Near Franciacorta in the north is another sparkling wine hotbed: the Trento DOC of Trentino. One favorite is the 100% Chardonnay version produced by Ferrari. It displays beautiful apple and stone fruit aromas with toasty, bready notes. It represents a great value in the world of sparkling wine.

One of my absolute favorite wines to enjoy with all kinds of food is the lightly carbonated red wine Lambrusco. Not so long ago, most Lambrusco sold in the US was very sweet and was more like a fizzy alcoholic kool-aid. In the last few years, that has changed. Versions are now available that are dry or slightly off-dry that possess a bright, fruity character along with a slightly bitter note. Vecchio Modena from Cleto Chiarli is a delicious example. There is an array of distinctive, affordable Italian wines out there the likes of which has never been seen. Don’t be afraid to go off the beaten path and find your new favorite!

All Good in the ‘Hood

It may surprise you (or it may not), but in the last couple of year Dripping Springs has become a focal point for Texas distilling. Following the trail blazed by Tito’s Vodka in Austin, more and more distillers have decided to move out to the Gateway to the Hill Country.

The first to set up shop here was San Luis Spirits in 2007. They are best known for their Dripping Springs vodka. Distilled from corn in small 50-gallon batches using copper pot stills and artesian spring water from the Hill Country, it is lush and balanced with a very smooth finish. They also produce an orange vodka made with hand-zested Texas oranges. One of my favorite ways to enjoy their vodka is in a Moscow Mule. Start with a tall glass, fill with ice and add 1.5oz of vodka. Top with ginger beer (I recommend Fever Tree), add a squeeze of lime and it’s refreshment time! They have also recently introduced a gin. The gin is juniper forward without tasting like a Christmas tree. It has soft floral notes and uses citrus from the Rio Grande Valley. It makes a fantastic Martini.

Recently making a big splash was the opening of a beautiful new facility by Deep Eddy Vodka. Over 3000 square feet, the distillery features a tasting room and covered patio with a fantastic view of the Hill Country. In addition to their original vodka, Deep Eddy produces cranberry, ruby red grapefruit, sweet tea, and lemon flavored vodka. The lemon vodka, their newest flavor, is great mixed with club soda or Topo Chico and is sure to quench your thirst as the mercury starts to rise. One of my favorites it the sweet tea vodka mixed with fresh lemonade.

Coming soon to the neighborhood is Treaty Oak Distilling. Producers of their eponymous rum (also available in a barrel-aged reserve version), Starlite Vodka, Graham’s Texas Tea (a sweet tea vodka), Red Handed Bourbon, and Waterloo Gin (also available in a fantastic Antique barrel-aged version), Treaty Oak is sure to have a spirit that will tickle your fancy.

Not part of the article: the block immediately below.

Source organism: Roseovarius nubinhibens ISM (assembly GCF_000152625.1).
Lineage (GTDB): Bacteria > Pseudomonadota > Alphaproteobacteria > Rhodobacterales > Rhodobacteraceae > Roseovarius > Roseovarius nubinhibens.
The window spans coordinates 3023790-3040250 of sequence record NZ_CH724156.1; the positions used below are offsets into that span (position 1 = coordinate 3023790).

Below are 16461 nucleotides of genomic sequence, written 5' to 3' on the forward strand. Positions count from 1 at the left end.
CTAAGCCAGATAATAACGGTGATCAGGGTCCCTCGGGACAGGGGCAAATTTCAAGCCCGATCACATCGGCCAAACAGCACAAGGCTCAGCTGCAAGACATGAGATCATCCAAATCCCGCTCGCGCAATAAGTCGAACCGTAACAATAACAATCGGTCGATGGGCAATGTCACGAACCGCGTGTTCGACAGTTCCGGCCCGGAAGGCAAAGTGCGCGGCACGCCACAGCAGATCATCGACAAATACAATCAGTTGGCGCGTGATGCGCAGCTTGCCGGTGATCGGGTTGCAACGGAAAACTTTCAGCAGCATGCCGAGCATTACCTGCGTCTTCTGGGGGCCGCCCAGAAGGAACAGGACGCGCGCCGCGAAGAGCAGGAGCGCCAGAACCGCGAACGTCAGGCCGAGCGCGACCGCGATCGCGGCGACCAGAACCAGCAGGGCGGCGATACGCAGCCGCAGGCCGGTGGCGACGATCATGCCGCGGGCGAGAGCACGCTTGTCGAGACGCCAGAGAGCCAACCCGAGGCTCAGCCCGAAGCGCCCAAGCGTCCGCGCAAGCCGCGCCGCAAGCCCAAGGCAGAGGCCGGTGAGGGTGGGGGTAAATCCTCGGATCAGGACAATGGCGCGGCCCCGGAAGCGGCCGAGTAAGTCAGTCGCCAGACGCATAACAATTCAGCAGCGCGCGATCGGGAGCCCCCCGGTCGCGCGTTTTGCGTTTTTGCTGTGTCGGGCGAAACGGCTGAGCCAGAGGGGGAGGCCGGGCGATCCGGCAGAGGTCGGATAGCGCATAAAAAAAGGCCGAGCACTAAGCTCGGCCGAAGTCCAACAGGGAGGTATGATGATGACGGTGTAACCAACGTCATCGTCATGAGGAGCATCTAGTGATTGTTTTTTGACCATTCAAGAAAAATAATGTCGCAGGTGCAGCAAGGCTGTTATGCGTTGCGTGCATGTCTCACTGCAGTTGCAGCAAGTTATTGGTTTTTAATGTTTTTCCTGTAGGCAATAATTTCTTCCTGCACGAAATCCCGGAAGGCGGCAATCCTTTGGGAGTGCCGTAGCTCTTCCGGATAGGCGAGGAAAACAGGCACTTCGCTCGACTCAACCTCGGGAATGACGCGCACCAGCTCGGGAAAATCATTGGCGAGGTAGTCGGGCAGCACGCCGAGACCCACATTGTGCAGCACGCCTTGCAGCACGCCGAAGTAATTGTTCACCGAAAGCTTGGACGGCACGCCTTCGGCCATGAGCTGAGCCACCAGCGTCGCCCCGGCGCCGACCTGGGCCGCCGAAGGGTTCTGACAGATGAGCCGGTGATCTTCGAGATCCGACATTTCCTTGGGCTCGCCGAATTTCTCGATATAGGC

Here in Texas, there is really no excuse not to drink local!

A Sparkling Season

No beverage says “Happy Holidays!” like champagne. The sound of the popping cork and foaming liquid, the tiny bubbles streaming from the bottom of a tall fluted glass, and the powerful yet delicate flavors: these are the tell-tale signs that the time to celebrate is here. Whether in the style of a lighter non-vintage bottling or majestic tete-du-cuvee champagne, this is the drink for good times.

                The world’s best-selling champagnes are those of the large maisons: Veuve-Clicquot, Mumm, Moet & Chandon and Perrier-Jouet, among others. One of my favorites is Piper-Heidsieck Cuvee Brut. A fresh tasting bubbly consisting of a large percentage of pinot noir, this is full of apple and pear aromas with hints of citrus. I think of Piper as the perfect aperitif or brunch champagne: crisp and lively, begging you to take another sip.

                Quickly growing in popularity are the so-called grower champagnes. These wines a produced by wineries that own and cultivate their own vineyards, as opposed to the larger houses who purchase grapes from farmers throughout the region. Amongst these, L. Aubry Fils is one I find to be outstanding. The wine geek in me appreciates the fact that their non-vintage brut contains a large percentage of Pinot Meunier as well as the ancient and nearly forgotten varietals Arbanne, Petit Meslier, and Fromenteau. A very low dosage (sugar solution added to kick-start secondary fermentation in the bottle) means this wine has a steely frame with floral and citrus aromas followed by rich flavors of toast and candied lemon zest. This is truly a wine to savor.